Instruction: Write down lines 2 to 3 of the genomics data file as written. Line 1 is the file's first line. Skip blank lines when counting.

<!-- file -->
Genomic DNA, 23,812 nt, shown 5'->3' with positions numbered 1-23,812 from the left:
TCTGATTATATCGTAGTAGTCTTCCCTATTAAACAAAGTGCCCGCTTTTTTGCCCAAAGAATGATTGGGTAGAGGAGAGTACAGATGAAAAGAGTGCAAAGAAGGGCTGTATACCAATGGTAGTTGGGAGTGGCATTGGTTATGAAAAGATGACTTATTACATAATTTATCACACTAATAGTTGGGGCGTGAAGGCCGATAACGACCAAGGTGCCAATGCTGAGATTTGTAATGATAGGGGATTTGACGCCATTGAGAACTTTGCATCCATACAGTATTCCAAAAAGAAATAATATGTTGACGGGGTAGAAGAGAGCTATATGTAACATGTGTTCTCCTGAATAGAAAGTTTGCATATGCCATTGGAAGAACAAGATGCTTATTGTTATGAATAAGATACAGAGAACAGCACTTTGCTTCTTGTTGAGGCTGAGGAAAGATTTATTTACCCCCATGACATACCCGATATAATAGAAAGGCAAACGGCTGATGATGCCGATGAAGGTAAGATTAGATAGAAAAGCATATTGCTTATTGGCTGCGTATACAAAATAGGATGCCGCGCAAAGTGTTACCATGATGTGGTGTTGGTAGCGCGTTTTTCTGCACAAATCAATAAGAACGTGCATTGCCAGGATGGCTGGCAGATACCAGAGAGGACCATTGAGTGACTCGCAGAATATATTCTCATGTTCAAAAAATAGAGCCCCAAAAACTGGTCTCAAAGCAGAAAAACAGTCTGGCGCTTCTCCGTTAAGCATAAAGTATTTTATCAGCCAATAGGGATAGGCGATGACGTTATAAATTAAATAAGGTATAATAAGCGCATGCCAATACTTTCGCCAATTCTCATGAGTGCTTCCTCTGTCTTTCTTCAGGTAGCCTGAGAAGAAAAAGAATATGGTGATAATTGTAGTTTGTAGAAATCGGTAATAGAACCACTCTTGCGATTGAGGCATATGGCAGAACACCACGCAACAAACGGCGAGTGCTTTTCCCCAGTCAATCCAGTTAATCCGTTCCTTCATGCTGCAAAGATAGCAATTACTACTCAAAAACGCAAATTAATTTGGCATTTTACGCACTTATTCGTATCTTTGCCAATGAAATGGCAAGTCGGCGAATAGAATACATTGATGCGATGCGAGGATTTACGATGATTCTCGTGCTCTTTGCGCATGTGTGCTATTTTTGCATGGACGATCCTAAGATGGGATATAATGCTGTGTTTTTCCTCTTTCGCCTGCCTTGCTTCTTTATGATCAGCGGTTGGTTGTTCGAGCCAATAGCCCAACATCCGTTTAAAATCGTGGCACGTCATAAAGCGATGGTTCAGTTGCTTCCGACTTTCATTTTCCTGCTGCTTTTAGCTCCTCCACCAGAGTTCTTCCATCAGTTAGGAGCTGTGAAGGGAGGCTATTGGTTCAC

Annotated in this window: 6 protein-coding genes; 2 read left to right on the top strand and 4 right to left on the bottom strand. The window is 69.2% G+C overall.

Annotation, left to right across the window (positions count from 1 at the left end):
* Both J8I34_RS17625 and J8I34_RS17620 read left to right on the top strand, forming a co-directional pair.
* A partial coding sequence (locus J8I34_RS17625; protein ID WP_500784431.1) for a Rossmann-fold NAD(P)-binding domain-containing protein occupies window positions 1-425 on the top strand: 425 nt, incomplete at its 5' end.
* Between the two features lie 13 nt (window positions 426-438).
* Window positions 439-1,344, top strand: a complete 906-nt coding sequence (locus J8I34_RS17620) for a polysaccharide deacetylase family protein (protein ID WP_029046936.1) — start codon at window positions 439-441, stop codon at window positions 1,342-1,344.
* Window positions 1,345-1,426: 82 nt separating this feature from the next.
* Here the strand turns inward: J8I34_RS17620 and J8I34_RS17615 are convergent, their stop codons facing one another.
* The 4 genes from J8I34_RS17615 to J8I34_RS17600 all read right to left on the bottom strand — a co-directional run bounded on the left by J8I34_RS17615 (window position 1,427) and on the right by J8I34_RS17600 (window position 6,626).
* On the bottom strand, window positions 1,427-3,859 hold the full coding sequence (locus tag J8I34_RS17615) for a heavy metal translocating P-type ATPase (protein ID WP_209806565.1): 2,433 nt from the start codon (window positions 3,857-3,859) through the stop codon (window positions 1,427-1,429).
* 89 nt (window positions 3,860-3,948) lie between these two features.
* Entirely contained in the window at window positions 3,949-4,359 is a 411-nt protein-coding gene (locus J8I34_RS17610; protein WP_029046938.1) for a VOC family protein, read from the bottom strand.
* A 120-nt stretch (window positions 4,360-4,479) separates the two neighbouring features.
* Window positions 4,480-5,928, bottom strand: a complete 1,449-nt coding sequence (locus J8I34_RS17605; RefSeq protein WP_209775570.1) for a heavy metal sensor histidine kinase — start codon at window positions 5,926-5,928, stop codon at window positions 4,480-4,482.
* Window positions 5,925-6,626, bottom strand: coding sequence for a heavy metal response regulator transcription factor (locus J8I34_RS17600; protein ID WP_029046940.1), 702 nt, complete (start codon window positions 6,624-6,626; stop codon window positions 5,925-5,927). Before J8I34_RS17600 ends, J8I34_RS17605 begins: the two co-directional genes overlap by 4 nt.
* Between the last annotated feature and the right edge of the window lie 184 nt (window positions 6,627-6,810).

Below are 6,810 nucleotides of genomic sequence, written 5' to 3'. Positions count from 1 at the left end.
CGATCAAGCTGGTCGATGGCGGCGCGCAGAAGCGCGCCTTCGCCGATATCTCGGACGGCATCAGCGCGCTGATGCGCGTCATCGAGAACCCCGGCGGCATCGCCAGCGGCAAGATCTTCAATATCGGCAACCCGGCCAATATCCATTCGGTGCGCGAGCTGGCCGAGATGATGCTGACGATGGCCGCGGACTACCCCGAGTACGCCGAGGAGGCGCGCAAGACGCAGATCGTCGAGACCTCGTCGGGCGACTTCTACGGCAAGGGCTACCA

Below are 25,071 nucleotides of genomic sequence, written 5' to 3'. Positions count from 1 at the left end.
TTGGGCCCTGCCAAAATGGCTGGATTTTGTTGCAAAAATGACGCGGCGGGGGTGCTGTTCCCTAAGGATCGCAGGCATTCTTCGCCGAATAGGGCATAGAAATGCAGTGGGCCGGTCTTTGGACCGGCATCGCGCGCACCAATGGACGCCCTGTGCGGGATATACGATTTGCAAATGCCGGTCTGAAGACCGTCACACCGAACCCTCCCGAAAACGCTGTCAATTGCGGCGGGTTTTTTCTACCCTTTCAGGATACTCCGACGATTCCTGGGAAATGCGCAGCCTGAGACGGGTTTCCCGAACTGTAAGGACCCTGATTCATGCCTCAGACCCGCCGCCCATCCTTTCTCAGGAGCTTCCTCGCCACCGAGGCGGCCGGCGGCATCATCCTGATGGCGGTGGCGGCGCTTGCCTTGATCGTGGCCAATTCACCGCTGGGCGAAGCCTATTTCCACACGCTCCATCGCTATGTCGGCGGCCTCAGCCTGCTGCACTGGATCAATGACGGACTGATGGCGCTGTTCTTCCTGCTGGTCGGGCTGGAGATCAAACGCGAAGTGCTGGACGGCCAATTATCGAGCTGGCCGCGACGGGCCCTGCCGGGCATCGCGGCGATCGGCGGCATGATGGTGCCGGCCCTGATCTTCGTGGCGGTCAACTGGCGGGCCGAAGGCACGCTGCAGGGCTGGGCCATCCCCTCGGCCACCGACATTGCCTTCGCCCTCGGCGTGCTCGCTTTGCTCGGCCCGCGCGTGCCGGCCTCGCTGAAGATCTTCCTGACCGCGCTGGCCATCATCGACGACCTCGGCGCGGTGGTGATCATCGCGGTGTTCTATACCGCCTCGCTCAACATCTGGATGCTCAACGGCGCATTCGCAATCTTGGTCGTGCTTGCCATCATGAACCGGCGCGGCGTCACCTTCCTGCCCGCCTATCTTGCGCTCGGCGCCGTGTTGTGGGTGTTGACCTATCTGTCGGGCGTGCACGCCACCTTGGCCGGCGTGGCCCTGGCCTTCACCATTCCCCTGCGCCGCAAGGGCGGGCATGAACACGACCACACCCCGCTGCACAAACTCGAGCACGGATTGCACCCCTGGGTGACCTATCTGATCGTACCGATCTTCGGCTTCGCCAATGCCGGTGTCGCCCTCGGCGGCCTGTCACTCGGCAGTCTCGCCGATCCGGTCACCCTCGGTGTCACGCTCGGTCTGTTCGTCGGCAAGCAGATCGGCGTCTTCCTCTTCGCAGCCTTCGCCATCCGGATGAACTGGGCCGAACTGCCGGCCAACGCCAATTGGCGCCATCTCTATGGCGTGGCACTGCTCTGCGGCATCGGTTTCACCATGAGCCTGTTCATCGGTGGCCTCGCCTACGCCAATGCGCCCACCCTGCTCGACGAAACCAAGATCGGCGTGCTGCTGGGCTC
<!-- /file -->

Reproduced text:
TCTGATTATATCGTAGTAGTCTTCCCTATTAAACAAAGTGCCCGCTTTTTTGCCCAAAGAATGATTGGGTAGAGGAGAGTACAGATGAAAAGAGTGCAAAGAAGGGCTGTATACCAATGGTAGTTGGGAGTGGCATTGGTTATGAAAAGATGACTTATTACATAATTTATCACACTAATAGTTGGGGCGTGAAGGCCGATAACGACCAAGGTGCCAATGCTGAGATTTGTAATGATAGGGGATTTGACGCCATTGAGAACTTTGCATCCATACAGTATTCCAAAAAGAAATAATATGTTGACGGGGTAGAAGAGAGCTATATGTAACATGTGTTCTCCTGAATAGAAAGTTTGCATATGCCATTGGAAGAACAAGATGCTTATTGTTATGAATAAGATACAGAGAACAGCACTTTGCTTCTTGTTGAGGCTGAGGAAAGATTTATTTACCCCCATGACATACCCGATATAATAGAAAGGCAAACGGCTGATGATGCCGATGAAGGTAAGATTAGATAGAAAAGCATATTGCTTATTGGCTGCGTATACAAAATAGGATGCCGCGCAAAGTGTTACCATGATGTGGTGTTGGTAGCGCGTTTTTCTGCACAAATCAATAAGAACGTGCATTGCCAGGATGGCTGGCAGATACCAGAGAGGACCATTGAGTGACTCGCAGAATATATTCTCATGTTCAAAAAATAGAGCCCCAAAAACTGGTCTCAAAGCAGAAAAACAGTCTGGCGCTTCTCCGTTAAGCATAAAGTATTTTATCAGCCAATAGGGATAGGCGATGACGTTATAAATTAAATAAGGTATAATAAGCGCATGCCAATACTTTCGCCAATTCTCATGAGTGCTTCCTCTGTCTTTCTTCAGGTAGCCTGAGAAGAAAAAGAATATGGTGATAATTGTAGTTTGTAGAAATCGGTAATAGAACCACTCTTGCGATTGAGGCATATGGCAGAACACCACGCAACAAACGGCGAGTGCTTTTCCCCAGTCAATCCAGTTAATCCGTTCCTTCATGCTGCAAAGATAGCAATTACTACTCAAAAACGCAAATTAATTTGGCATTTTACGCACTTATTCGTATCTTTGCCAATGAAATGGCAAGTCGGCGAATAGAATACATTGATGCGATGCGAGGATTTACGATGATTCTCGTGCTCTTTGCGCATGTGTGCTATTTTTGCATGGACGATCCTAAGATGGGATATAATGCTGTGTTTTTCCTCTTTCGCCTGCCTTGCTTCTTTATGATCAGCGGTTGGTTGTTCGAGCCAATAGCCCAACATCCGTTTAAAATCGTGGCACGTCATAAAGCGATGGTTCAGTTGCTTCCGACTTTCATTTTCCTGCTGCTTTTAGCTCCTCCACCAGAGTTCTTCCATCAGTTAGGAGCTGTGAAGGGAGGCTATTGGTTCAC

Annotated in this window: 6 protein-coding genes; 2 read left to right on the top strand and 4 right to left on the bottom strand. The window is 69.2% G+C overall.